• 11 Hide
    fuzznarf , February 27, 2012 10:12 AM
    hardcore_gamer1/3 rd of the die area is taken by the crappy GPU cores. They should have used it for additional logic or cache to speed up the CPU, atleast for the K series CPUs since the people who buy them use a discrete GPU anyway.

    Yeah, you're right. Intel probably has no idea what they are doing....
Other Comments
  • 2 Hide
    ojas , February 27, 2012 9:14 AM
    I wonder if they'd keep the die size the same as sandy bridge, wouldn't that let them stuff more things like cache and IGP shaders (or whatever IGPs have) in the same space?
  • 23 Hide
    hardcore_gamer , February 27, 2012 9:32 AM
    1/3 rd of the die area is taken by the crappy GPU cores. They should have used it for additional logic or cache to speed up the CPU, atleast for the K series CPUs since the people who buy them use a discrete GPU anyway.
  • 10 Hide
    Anonymous , February 27, 2012 9:47 AM
    @hardcore_gamer
    Ivy bridge and the rest of LGA1155 is ment for the low-mid range market segments, where people want the build-in graphics. Sure most people who buy the K CPUs probably wont ever use the GPU, but it would probably be too expensive to change the layout just for the K modules, not to mention that it would be a completely different design, which kinda goes against the tick-tock model.

    If you wanted to use discrete GPUs, you should go with the SNB-E, Ivybridge-E LGA2011 series, atleast following Intels logic :) 
  • 20 Hide
    killabanks , February 27, 2012 9:48 AM
    memadmaxThe tick tock model is why intel will always be the innovator, and AMD the follower...

    more like billions of $$ means intel will always be ahead of amd
  • 11 Hide
    fuzznarf , February 27, 2012 10:12 AM
    hardcore_gamer1/3 rd of the die area is taken by the crappy GPU cores. They should have used it for additional logic or cache to speed up the CPU, atleast for the K series CPUs since the people who buy them use a discrete GPU anyway.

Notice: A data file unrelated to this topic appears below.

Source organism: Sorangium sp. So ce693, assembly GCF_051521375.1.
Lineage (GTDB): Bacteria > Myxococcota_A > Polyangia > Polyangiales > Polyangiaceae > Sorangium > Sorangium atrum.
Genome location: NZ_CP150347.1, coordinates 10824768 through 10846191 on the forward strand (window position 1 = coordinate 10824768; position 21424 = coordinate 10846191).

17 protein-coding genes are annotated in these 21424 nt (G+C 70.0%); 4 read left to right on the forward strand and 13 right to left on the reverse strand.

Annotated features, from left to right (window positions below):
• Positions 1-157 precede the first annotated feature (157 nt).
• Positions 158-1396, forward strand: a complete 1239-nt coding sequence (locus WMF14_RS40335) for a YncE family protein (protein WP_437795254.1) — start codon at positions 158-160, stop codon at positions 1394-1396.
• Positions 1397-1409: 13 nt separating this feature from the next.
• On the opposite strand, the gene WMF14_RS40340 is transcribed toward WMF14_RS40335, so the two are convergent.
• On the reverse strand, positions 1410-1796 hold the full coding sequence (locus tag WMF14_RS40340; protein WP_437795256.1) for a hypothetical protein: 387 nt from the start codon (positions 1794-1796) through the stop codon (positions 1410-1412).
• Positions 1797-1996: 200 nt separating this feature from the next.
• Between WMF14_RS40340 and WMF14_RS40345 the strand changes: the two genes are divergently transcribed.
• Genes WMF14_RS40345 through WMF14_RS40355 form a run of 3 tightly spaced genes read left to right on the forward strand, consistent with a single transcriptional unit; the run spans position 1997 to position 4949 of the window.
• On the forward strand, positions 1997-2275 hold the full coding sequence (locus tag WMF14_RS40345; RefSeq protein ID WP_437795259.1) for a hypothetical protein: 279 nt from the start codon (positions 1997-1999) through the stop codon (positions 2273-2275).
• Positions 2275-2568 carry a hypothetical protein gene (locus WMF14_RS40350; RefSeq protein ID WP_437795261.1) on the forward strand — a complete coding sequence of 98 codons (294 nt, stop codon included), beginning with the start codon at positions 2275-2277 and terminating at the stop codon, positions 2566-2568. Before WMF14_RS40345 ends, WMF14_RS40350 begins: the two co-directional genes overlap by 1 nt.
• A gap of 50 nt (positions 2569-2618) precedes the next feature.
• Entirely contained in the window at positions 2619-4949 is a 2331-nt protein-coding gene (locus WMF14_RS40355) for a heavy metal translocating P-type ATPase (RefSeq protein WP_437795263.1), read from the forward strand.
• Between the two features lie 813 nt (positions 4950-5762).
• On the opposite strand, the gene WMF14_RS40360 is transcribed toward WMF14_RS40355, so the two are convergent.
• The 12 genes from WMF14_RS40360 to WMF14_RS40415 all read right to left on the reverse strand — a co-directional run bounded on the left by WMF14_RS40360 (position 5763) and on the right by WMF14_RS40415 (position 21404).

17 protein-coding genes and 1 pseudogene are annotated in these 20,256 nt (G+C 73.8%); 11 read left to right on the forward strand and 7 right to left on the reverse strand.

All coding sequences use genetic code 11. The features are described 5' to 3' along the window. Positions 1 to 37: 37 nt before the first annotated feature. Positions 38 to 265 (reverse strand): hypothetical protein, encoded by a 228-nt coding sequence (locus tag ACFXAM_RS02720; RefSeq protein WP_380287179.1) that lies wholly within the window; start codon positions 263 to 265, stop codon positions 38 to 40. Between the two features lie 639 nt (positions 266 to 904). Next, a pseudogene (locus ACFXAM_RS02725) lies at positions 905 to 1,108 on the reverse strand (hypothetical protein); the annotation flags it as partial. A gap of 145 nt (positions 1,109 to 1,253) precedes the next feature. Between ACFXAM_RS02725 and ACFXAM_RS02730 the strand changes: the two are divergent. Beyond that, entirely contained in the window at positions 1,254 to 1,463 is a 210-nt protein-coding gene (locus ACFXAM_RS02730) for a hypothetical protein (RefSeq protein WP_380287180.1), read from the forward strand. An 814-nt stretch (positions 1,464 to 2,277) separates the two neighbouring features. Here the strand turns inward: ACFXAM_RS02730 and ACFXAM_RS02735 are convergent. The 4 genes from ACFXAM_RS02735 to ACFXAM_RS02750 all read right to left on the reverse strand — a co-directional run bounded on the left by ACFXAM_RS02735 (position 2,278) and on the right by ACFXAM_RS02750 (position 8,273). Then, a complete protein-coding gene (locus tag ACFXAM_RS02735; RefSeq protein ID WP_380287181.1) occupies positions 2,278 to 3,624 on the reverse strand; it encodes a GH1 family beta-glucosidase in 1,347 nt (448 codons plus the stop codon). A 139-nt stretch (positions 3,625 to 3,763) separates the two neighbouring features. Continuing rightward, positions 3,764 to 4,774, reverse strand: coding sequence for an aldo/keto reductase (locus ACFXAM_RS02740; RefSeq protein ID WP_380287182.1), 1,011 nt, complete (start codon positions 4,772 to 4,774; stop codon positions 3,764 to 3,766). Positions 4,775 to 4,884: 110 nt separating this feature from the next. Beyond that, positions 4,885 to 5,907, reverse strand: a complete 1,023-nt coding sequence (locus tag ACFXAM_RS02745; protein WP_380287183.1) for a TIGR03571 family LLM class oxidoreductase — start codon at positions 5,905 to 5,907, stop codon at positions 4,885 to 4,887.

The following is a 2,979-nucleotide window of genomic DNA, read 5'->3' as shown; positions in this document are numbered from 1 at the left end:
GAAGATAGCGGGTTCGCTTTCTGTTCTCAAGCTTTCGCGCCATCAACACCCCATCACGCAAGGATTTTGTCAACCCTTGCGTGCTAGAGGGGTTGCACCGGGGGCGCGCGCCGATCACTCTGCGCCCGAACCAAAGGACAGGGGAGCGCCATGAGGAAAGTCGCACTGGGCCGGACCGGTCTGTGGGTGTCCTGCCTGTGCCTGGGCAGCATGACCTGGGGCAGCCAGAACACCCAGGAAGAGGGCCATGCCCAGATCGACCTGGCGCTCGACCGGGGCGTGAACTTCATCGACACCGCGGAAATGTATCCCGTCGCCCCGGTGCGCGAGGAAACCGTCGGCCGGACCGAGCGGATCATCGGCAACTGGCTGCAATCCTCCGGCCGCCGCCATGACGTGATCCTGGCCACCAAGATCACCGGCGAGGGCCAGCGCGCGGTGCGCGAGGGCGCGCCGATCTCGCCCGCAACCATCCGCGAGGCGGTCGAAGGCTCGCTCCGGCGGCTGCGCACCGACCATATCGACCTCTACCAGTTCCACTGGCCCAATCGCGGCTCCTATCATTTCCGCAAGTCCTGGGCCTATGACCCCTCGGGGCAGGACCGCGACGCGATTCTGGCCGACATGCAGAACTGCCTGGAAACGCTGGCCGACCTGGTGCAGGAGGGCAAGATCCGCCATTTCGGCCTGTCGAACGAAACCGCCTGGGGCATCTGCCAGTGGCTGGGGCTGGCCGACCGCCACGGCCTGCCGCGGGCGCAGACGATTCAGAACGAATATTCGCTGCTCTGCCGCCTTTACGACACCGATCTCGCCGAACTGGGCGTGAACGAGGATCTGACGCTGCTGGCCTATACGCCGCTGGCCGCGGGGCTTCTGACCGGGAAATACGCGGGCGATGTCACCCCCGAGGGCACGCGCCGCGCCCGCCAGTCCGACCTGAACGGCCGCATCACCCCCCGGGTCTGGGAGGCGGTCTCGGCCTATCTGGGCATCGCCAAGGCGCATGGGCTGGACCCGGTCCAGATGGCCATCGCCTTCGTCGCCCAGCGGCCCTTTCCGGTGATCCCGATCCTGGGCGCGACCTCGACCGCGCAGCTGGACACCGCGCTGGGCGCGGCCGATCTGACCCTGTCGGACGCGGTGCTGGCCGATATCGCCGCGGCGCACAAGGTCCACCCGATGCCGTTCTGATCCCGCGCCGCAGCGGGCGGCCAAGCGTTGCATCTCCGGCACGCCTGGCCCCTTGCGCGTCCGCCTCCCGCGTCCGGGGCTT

Yeah, you're right. Intel probably has no idea what they are doing....
  • -6 Hide
    gilbertfh , February 27, 2012 10:31 AM
    I am excited... I skipped Sandy since I considered her a 7. Hopefully Ivy will be a 10 and age well.
  • 1 Hide
    bartholomew , February 27, 2012 10:45 AM
    killabanksmore like billions of $$ means intel will always be ahead of amd

    :D  & Only the ones with lots of $$ can afford their best CPUs :p 
  • 0 Hide
    builder4 , February 27, 2012 10:47 AM
    hardcore_gamer1/3 rd of the die area is taken by the crappy GPU cores. They should have used it for additional logic or cache to speed up the CPU, atleast for the K series CPUs since the people who buy them use a discrete GPU anyway.


    They don't want to completely smash AMD by speeding up the CPU. Intel relies on AMD's continual existance to prevent the government splitting them up on monopoly grounds. As long as AMD is non competitive, intel won't increase the CPU performance of their mainstream chips.